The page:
Should Small Businesses Adopt Mobile Marketing in 2013?

Only 1 in every 10 small business in the UK believes that going mobile is necessary.

Based on the results of a survey among small business owners commissioned by software developer and publisher Serif in 2012, 74% of small businesses’ websites are not yet optimized for mobile devices.

If you belong to the 74%, then you’re missing out on a lot. There is a well-documented increase in mobile Internet use. Statistics presented at the Westminster eForum in 2012 showed that search queries conducted on mobile phones in 3 major industries increased significantly:

Entertainment-related searches increased to from 10% in 2011 to 19% in 2012
Retail-related searches rose to 16% (from 10% in 2011)
Travel-related searches went from 11% in 2011 to 19% in 2012

With the number of mobile phones exceeding the actual human population in the United Kingdom, and with the sales of smartphones expected to continuously grow, small businesses are in the best position to finally switch to mobile marketing.

But what is mobile marketing and should you really use it for your business?

An Overview of Mobile Marketing

According to the Mobile Marketing Association, mobile marketing is “a set of practices that enables organizations to communicate and engage with their audience in an interactive and relevant manner through any mobile device or network.”

Simply put, mobile marketing is a way for businesses to get their target customers interested in their products and/or services through mobile devices, such as smartphones and tablet PCs. Businesses can do this through text messages, mobile-optimized websites, mobile advertising, and email.

Though it sounds too high-tech for typical consumers, people are starting to make actual purchases using these mobile devices. In fact, in 2012 28% of people in the UK bought something using their phones.

It’s safe to assume that as mobile devices become more prevalent, and as their costs go down, these numbers will increase.

If this isn’t enough reason, then know that experts, CEO’s, marketers, and executives in the mobile industry predict only good things for the mobile market this year.

Despite the positive forecast on mobile marketing, many small businesses still have a lot of catching up to do. As recent as November 2012, the Lloyds Banking Group released a report that a over one-third of UK SMEs still do not have a website.

Those who do, often have websites that aren’t mobile-friendly. Despite heavy mobile internet use among smartphone owners (as much as 84% of them) 74% of UK small businesses didn’t have smartphone-friendly websites, much less optimize for tablet PCs (86% didn’t).

This can be attributed to the perception that mobile marketing can be expensive or very hard to do.

Spending on Mobile Marketing: Is It Worth It?

It’s worth knowing that 52% of 122 marketers surveyed by Luth Research say that mobile marketing brings in more ROI than traditional marketing methods because they felt that it increased brand awareness (39%), attracted new customers (39%), retained customers (37%), increased average spend (35%) and purchase frequency (30%), and even win back customers (11%).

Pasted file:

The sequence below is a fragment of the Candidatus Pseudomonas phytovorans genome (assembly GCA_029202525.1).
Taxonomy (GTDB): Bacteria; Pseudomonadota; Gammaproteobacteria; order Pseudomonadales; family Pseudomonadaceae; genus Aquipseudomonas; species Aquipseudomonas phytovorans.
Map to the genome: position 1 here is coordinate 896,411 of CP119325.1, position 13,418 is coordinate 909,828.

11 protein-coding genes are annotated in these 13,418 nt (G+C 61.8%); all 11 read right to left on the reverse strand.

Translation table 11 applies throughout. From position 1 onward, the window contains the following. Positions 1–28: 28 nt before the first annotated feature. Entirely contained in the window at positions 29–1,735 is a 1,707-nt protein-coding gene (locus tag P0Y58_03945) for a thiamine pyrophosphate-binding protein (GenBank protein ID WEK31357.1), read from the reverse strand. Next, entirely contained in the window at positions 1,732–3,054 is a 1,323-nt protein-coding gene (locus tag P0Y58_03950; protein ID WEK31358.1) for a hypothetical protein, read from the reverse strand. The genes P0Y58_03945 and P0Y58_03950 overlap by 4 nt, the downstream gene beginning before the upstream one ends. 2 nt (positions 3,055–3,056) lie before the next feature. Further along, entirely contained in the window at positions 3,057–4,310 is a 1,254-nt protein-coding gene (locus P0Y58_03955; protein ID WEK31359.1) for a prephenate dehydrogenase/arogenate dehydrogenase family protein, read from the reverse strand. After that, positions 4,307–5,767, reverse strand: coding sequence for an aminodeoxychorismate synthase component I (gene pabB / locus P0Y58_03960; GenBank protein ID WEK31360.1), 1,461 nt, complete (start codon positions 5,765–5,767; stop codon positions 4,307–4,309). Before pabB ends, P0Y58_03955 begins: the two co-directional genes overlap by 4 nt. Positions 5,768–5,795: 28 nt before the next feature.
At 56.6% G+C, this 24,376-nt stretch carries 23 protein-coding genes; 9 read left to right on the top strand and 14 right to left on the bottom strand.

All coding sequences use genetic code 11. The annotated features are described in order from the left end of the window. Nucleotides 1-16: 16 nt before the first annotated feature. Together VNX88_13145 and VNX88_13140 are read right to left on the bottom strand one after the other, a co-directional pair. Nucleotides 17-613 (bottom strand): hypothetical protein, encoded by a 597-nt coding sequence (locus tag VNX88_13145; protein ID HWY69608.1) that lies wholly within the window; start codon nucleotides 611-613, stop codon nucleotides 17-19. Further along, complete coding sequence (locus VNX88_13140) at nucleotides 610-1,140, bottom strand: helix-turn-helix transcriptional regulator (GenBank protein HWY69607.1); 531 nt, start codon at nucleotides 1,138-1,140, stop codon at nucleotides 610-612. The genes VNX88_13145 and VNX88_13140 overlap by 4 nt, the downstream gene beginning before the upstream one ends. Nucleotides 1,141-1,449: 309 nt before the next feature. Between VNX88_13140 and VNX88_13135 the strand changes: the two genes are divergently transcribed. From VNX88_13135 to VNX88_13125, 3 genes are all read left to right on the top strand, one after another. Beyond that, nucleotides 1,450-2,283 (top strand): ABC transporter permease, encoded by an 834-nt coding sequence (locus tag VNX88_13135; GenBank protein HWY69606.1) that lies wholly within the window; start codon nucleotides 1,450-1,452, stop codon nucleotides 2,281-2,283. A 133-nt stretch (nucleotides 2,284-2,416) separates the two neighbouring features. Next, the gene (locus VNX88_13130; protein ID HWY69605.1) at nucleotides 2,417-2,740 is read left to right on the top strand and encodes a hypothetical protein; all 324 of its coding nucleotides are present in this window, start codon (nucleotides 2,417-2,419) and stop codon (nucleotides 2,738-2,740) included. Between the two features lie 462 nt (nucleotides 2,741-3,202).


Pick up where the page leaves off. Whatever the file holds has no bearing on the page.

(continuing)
The Challenges of Mobile Marketing

Mobile marketing can be challenging. Because mobile devices vary, mobile marketing campaigns can be restricted due to differences in operating systems and screen sizes.

Navigation can also pose a challenge. Users may find it difficult to check out ads on their smartphones.

Another thing to note is privacy issue. People value their privacy, so any campaigns targeted to smartphones and tablet devices have to be carefully planned to avoid unnecessarily annoying customers.

How to Plan a Profitable Mobile Marketing Strategy

The success of a mobile marketing strategy depends largely on careful planning. To get started, here are few guidelines to follow:

Know your market

Is your business geared towards a demographic that uses mobile devices all the time? Is mobile internet access something that your audience actually uses?

It’s important to note that most (71%) mobile internet users are younger people aged 16 to 24 years old. So if your business caters to the younger population, there’s promise in utilizing mobile marketing.

Be familiar with your online presence and modify when necessary

Make sure you have a website first before you try newer marketing methods. Or if you already have one, check how it’s viewed in mobile devices. Don’t be part of the 40% of UK small business owners who had no clue about how their websites appeared on mobile devices. Check for any improvements that can be made.

Go local

Claim your Google Places presence. Submit your website to local search engines. 40% of people who use mobile phones when searching the web have local intent. You’ll get a lot of exposure this way, especially from people who are ready to buy from a brick and mortar store.

Social media + mobile marketing

Integrate social media and mobile marketing. In 2010, mobile social networking use increased to 55 million (according to comScore’s MobiLens study). With that many users, small businesses can reach out to more people via mobile social media.

Mobile marketing is seen to do well this 2013. And based on the data provided above, it’s something all small business owners need to heavily consider.

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